Honda Faces New China Strike and Market Share Threat
Honda says the workers are asking for a 75% pay increase. The strike by employees is part, some analysts say, of a nationwide movement in the People's Republic for factory workers to get higher compensation. That, in turn, will raise China's labor costs and the prices it charges for exports. If China's trade partners resist buying the higher-cost goods, China could face an economic slowdown.
But there is more at stake for Honda than the issue of workers' wages. Last year 13.6 million cars were sold in the most populous nation in the world, the China Association of Automobile Manufacturers reported. That allowed China to pass the U.S. as the No.1 car market. Nationwide sales are expected to increase by as much as 20% this year.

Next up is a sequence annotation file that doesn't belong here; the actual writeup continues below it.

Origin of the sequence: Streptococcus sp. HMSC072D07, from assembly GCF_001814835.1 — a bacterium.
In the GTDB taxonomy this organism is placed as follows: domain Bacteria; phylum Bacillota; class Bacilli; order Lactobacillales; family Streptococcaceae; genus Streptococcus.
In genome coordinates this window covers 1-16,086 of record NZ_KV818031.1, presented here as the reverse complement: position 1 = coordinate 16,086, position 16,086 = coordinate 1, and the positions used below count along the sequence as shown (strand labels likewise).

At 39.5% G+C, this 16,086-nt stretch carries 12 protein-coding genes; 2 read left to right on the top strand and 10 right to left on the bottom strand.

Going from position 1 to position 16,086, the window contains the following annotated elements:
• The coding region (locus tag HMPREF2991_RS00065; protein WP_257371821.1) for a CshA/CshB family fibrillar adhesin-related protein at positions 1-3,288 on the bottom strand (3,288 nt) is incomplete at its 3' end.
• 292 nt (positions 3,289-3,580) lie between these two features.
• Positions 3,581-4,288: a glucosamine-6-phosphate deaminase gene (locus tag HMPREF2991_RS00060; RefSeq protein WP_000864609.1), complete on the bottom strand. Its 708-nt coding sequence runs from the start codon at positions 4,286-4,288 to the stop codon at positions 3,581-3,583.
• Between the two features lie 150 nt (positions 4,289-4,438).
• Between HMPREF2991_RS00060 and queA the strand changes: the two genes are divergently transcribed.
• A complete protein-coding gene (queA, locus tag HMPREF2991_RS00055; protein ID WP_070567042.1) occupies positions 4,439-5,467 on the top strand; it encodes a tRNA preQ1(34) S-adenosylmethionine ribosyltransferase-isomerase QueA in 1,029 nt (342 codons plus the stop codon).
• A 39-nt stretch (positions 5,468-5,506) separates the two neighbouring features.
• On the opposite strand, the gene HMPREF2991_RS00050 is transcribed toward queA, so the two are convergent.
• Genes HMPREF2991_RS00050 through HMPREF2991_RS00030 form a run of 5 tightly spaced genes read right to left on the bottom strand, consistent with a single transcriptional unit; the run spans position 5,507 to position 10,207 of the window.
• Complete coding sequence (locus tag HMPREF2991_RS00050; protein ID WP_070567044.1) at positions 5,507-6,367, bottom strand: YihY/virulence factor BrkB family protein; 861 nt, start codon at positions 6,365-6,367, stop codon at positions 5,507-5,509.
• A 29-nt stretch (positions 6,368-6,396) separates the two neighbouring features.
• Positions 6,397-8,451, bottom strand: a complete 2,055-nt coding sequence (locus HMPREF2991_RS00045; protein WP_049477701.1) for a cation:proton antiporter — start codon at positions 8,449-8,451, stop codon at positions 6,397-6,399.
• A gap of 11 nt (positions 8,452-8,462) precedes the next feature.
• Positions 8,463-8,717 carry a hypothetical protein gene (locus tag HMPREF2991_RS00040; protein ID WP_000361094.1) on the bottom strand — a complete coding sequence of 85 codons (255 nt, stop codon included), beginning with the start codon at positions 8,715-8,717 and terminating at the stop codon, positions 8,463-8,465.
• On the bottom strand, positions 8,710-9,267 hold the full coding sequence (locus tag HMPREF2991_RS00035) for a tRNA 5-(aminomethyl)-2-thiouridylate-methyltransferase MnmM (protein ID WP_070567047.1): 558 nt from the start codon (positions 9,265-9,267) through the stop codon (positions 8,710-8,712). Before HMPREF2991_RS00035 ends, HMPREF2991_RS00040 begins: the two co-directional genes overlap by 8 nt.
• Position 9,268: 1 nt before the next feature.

A Fight for Market Share
Honda cannot afford to be out of the Chinese car market for long. It's up against GM and Volkswagen, the two largest manufacturers in the country. In April, GM and its joint venture partners reported sales of over 213,00 vehicles. A number of other global auto companies are competing for market share. Ford (F) sold 26,000 cars in April. Local car companies are also fighting for market share. Honda's sales target in China for the year is 520,000 vehicles, which would put it ahead of Ford, but well behind the market leaders.
The Chinese market is so large and growing so rapidly that Honda's fight for a larger part of car sales there would be hindered by ongoing worker strikes. That makes it more likely that Honda's employees have the leverage they need to get higher wages. And, if Honda succumbs, it is only a matter of time before other car companies face the same labor issues.